• The second is: “A key difference between the GeoServices REST API and the OGC and ISO 19100 standards is that the underlying data model is firmly based on the data model of an underlying database that supports SQL and Simple Feature for SQL (SF-SQL). The OGC standards on the other hand in general use models that are based on the capabilities of UML or XML Schema.”

Why has it to be an ‘underlying database’ that supports SQL; why not an SQL database itself which follows SF-SQL? The XML schema used to define GML schema is in no way a data model but a model for data representation and transport. The OGC supported data model is the Simple Feature model for SQL.

It also states that the current version will be backward compatible to all existing Geoservices REST API implementations. Since such implementations are primarily based on the Esri ArcGIS server technology this is seen to give Esri and its partners an unfair advantage in the marketplace. Further it adopts JSON (JavaScript Object Notation) as the data interface format and all future versions which may be proposed by other vendors has to have request parameters and JSON representations which are compatible to previous versions. However, OGC clarifies that backward compatibility is not essential. It depends on what the members consensus.

In any case, where does this leave the OGC Simple Features Specification and GML? There are other technical limitations like the HTTP methods PUT and DELETE are not used and POST is limited to those supported by HTML “due to limited support for HTTP in existing web client frameworks”. What limitations and why assume that these limitations will not be overcome in the future?

The undercurrents
According to an informed source, Esri has put up this proposal ‘in good faith’ but others have jumped the gun. The market realities also have a large role to play in this. Most governments like the US, UK and India stress open systems to encourage competition among vendors so that the customers get a good deal. It is a view amongst many that Esri, by offering its existing implementation as an open specification, can steal a march on the competition and always remain ahead by offering its enhancements as improvements on the adopted standard.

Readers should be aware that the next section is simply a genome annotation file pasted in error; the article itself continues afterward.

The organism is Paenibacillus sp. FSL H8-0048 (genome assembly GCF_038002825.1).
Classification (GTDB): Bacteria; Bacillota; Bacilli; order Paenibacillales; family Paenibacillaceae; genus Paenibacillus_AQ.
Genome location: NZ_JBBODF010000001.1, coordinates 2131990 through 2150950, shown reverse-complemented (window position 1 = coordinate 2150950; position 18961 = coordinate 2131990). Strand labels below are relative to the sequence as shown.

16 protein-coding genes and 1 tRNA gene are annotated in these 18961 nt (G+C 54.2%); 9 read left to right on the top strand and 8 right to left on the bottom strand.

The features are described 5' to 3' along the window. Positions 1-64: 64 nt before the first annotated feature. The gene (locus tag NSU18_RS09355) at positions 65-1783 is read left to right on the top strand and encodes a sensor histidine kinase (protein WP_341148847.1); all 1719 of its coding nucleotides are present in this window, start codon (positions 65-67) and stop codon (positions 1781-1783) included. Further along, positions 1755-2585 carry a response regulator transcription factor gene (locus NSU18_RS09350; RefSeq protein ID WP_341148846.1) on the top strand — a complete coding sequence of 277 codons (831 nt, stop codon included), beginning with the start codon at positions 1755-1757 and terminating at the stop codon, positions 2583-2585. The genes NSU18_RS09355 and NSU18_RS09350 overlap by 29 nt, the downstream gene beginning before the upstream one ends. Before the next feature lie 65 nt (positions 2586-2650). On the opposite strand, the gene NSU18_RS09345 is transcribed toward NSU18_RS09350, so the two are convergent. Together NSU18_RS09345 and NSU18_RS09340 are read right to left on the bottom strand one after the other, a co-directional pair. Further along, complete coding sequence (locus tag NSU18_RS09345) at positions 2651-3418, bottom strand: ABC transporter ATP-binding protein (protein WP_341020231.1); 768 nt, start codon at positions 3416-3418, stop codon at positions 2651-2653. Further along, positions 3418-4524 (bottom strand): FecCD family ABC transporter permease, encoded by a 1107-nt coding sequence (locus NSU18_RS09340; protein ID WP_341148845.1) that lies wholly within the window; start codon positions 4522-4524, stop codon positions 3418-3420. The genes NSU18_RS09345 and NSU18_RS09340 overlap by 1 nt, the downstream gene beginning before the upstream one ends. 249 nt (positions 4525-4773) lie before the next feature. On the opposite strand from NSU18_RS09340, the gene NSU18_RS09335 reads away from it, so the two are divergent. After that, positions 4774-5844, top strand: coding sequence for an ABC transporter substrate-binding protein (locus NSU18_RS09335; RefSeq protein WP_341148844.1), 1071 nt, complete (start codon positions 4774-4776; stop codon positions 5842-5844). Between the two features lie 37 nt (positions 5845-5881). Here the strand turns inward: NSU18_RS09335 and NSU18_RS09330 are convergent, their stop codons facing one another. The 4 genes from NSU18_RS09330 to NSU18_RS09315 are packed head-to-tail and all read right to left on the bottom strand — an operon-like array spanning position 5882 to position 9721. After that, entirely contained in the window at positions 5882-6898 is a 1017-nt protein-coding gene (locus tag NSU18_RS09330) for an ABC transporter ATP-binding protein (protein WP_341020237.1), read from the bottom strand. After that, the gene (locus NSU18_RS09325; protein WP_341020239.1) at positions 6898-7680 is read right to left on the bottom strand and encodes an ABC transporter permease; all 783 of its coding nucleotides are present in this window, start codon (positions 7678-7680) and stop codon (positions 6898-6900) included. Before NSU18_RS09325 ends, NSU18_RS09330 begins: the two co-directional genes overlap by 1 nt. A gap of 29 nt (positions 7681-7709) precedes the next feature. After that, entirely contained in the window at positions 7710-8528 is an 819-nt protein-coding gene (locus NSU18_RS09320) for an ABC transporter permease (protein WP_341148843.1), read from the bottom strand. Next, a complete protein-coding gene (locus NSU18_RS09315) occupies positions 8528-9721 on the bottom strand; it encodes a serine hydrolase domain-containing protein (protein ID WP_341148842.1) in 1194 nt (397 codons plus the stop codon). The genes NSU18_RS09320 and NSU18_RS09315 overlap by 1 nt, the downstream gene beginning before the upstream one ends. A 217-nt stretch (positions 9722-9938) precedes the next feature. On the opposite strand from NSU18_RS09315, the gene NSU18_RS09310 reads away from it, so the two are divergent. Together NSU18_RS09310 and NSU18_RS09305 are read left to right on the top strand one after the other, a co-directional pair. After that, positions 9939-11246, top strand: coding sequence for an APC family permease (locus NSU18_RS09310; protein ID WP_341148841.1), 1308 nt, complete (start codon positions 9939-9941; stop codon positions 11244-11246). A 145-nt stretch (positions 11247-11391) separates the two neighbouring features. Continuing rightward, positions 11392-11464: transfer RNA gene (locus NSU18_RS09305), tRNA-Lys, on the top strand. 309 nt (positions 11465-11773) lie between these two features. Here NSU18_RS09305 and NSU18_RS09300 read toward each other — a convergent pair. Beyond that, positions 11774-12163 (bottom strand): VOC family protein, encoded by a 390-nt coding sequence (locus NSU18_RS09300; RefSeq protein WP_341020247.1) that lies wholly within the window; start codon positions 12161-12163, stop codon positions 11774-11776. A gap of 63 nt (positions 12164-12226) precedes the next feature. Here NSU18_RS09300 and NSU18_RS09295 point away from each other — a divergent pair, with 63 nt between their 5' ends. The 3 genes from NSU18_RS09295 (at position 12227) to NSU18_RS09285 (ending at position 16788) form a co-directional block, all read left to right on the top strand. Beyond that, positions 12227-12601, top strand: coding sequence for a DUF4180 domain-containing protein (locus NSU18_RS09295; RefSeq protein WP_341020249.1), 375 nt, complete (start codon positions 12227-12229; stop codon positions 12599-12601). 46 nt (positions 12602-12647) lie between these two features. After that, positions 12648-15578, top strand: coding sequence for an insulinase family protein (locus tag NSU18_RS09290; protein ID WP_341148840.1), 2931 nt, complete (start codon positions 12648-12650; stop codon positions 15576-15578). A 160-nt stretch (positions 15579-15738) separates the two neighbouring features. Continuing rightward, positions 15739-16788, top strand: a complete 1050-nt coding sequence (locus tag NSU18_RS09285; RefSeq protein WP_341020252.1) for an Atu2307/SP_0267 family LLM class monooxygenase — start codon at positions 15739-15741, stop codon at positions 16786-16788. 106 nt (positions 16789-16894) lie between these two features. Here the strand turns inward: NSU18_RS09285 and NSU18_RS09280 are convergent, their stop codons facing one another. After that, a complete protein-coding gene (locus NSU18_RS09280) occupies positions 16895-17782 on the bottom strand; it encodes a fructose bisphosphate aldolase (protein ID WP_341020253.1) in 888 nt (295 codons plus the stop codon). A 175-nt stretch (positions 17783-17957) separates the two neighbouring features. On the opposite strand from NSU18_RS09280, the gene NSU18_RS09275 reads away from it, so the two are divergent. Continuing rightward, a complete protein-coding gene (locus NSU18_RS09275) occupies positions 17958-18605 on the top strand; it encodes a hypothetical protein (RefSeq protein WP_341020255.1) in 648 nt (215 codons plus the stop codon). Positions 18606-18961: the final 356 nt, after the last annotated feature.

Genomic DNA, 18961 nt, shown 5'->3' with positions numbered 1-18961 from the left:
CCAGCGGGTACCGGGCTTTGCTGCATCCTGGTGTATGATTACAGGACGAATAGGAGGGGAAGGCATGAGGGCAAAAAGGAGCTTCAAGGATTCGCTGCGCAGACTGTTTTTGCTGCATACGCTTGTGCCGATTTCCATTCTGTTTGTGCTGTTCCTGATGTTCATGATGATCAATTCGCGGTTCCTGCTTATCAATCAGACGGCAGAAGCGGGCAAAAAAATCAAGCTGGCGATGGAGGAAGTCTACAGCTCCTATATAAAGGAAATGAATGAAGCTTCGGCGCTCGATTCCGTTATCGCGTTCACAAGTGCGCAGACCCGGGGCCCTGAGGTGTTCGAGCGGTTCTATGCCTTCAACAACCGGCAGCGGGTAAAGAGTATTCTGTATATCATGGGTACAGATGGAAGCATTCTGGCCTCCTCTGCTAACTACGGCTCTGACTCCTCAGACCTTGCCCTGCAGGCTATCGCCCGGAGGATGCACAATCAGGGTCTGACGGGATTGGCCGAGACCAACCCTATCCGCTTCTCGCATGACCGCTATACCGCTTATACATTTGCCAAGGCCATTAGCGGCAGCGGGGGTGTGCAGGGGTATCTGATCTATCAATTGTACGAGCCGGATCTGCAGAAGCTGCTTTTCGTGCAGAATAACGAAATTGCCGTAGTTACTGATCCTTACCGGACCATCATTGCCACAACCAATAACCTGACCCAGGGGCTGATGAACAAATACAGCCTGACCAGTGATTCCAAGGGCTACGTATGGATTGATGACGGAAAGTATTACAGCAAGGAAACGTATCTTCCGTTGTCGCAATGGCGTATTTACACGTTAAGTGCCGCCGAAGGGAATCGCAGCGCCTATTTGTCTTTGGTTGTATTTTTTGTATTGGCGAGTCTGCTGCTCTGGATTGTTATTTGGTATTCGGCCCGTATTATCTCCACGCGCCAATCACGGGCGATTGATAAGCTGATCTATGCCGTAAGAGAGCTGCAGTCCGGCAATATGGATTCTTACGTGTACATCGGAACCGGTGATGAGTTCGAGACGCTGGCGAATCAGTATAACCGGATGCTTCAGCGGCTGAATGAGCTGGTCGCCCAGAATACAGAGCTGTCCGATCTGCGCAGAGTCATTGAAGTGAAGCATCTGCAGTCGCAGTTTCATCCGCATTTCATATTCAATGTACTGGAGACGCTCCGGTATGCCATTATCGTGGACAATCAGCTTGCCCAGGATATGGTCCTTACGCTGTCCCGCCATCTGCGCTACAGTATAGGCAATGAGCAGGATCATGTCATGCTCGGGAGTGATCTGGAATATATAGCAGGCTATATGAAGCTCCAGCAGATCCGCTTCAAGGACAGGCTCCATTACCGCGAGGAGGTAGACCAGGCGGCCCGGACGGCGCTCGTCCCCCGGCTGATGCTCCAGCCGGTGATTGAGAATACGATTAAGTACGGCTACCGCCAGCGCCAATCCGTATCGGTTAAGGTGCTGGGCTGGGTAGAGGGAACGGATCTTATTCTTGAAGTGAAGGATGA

Vendors who currently offer OGC-compliant Web services will then have to face a double challenge. They will have to create new services as per the draft specifications and get them certified by OGC. They will also have to explain to the customers the difference between their offerings of Geoservices REST API and vanilla W*S.

Most customers do not understand OGC compliance certification and think it is like ISO or SEI CMMI. OGC tests commercial products for compliance of only OGC Web services (W*S) standards and GML Schema and is particularly pernickety about how products are labelled. Just ‘OGC certified’ is not enough; the certification label must specify the specific service and service version and the term ‘compliant’ can only be used if the specific vendor software version has undergone the OGC compliance testing successfully; otherwise the correct terminology is ‘implementing’. To add to this confusion, since OGC does not test for Simple Feature compliance, this feature can only be ‘implementing’ and not ‘compliant’. However, OGC now also offers GML Schema compliance testing and a slew of other tests for compliance will follow. Explaining all this to customers is tiresome and will become more so with the new specification for REST API if it is adopted as is.

Perhaps realising all these issues, Esri has withdrawn the specification from voting for adoption. It continues with the SWG for further discussions and hopefully, amendments to overcome these issues. To be fair to Esri it should be noted that their offering of their shapefile as an open implementation has greatly helped the geospatial community. Similarly, the KML encoding standard developed by Google has been accepted by OGC as one of their standards. Even in the present case, the Geoservices REST API addresses a need for an integrated suite of services using simple data encodings. Though partial in its implementation, it does push OGC to move in this direction. In fact, many developers have been working on REST for W*S implementations and there is a version of JSON termed GeoJSON which shows that this is the way the industry would like to move. GeoJSON’s data model is based on ISO 19107 and is also consistent with GML and KML. Though OGC asserts that there is a plan to provide a GeoJSON encoding pattern for the next version of the candidate standard, all this exposes the weakness of OGC in spearheading such moves.